It’s back: Historic Beverly House returns to market seeking $135 million
The Beverly House, a 1920s Mediterranean Revival-style mansion once owned by publishing magnate William Randolph Hearst and honeymooned in by John F. Kennedy, is back on the market for $135 million.
Two years ago, the property was listed for $195 million.
Exuding Old Hollywood elegance, the restored and expanded estate is no stranger to the silver screen. It appeared in the 1992 film “The Bodyguard” and served as the backdrop for the gruesome horse-head scene in “The Godfather.”
Wrought-iron gates guard the manicured grounds, which span over three acres. A motor court bordered by hedges and centered by a fountain fronts the H-shaped mansion.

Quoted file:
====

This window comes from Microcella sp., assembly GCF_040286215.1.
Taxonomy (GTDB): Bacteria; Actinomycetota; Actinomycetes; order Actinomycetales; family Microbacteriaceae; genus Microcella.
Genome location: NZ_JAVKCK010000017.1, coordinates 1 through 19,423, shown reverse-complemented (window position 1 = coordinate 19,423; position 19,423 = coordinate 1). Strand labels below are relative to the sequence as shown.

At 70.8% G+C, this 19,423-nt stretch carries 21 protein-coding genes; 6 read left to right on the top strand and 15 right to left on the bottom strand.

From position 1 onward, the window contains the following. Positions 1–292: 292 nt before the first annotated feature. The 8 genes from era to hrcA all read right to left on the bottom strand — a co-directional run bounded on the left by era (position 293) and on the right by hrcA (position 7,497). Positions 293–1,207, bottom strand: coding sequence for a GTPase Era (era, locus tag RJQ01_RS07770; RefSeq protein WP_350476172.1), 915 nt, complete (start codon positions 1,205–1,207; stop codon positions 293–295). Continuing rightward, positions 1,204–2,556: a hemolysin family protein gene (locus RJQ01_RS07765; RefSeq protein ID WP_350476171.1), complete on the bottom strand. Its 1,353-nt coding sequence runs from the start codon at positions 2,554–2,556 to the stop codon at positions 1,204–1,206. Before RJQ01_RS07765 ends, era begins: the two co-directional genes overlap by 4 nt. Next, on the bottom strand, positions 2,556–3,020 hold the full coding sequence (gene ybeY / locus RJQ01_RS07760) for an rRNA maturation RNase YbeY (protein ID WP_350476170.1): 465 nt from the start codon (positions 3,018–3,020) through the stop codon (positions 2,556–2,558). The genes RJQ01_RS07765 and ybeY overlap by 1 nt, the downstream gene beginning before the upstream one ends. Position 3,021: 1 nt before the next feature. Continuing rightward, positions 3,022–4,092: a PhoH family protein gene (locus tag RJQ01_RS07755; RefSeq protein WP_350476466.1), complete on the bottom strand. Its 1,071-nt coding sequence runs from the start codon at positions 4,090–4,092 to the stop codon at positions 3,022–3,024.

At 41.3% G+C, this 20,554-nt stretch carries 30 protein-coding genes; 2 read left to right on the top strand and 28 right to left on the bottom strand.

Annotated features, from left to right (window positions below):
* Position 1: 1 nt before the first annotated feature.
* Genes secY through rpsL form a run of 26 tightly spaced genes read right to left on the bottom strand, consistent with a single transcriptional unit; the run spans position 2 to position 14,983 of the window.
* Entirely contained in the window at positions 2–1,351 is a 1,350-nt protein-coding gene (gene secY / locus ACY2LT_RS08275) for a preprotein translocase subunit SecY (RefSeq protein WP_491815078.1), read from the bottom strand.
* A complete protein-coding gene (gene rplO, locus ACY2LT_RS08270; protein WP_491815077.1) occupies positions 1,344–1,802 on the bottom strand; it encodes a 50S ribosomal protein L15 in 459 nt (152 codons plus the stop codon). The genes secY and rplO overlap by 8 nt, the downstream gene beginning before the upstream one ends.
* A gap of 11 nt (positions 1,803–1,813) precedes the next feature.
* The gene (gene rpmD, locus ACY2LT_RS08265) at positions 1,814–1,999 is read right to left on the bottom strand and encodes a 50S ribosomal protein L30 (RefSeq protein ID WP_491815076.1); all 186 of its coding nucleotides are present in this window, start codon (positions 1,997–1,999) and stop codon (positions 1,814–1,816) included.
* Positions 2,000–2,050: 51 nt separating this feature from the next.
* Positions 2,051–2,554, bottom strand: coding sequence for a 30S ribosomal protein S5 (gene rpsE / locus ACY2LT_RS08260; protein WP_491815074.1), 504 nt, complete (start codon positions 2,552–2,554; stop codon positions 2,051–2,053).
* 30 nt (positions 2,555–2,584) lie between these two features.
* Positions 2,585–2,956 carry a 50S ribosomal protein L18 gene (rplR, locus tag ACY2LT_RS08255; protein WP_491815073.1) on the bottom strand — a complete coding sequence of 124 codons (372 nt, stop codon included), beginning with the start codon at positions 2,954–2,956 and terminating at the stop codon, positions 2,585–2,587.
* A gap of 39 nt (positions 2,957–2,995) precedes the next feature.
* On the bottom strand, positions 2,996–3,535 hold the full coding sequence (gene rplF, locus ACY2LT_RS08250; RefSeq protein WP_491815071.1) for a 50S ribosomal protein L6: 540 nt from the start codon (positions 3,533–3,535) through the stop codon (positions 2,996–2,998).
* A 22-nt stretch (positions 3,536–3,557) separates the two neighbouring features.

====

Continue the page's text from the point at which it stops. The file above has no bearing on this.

Inside, the two-story floor plan holds 19 bedrooms, 29 bathrooms and a cache of period furnishings. A dramatic 82-foot loggia hallway kicks things off, leading to a billiards room with a hand-carved stone fireplace and a formal living room set under arched, painted ceilings.
The main level also holds a pair of formal dining rooms — one with mirrored walls — as well as a two-story library with hand-carved woodwork and a second-story wraparound balcony.
A patio with a fountain spans the home’s backside, taking in views of the formally landscaped yard. Two ponds lined with lanterns stretch down the middle, leading to a swimming pool.
Jade Mills of Coldwell Banker Residential Brokerage and Drew Fenton of Hilton & Hyland hold the listing.
Originally built for local banker Milton Getz, the estate has been shopped around for most of the last decade, listing for $165 million in 2007 and coming up for lease at $600,000 per month in 2013.
A deal for $135 million would make it the priciest home ever sold in Los Angeles County. Hotelier Peter Morton currently holds the record after selling his oceanfront property on Malibu’s Carbon Beach for $110 million earlier this year.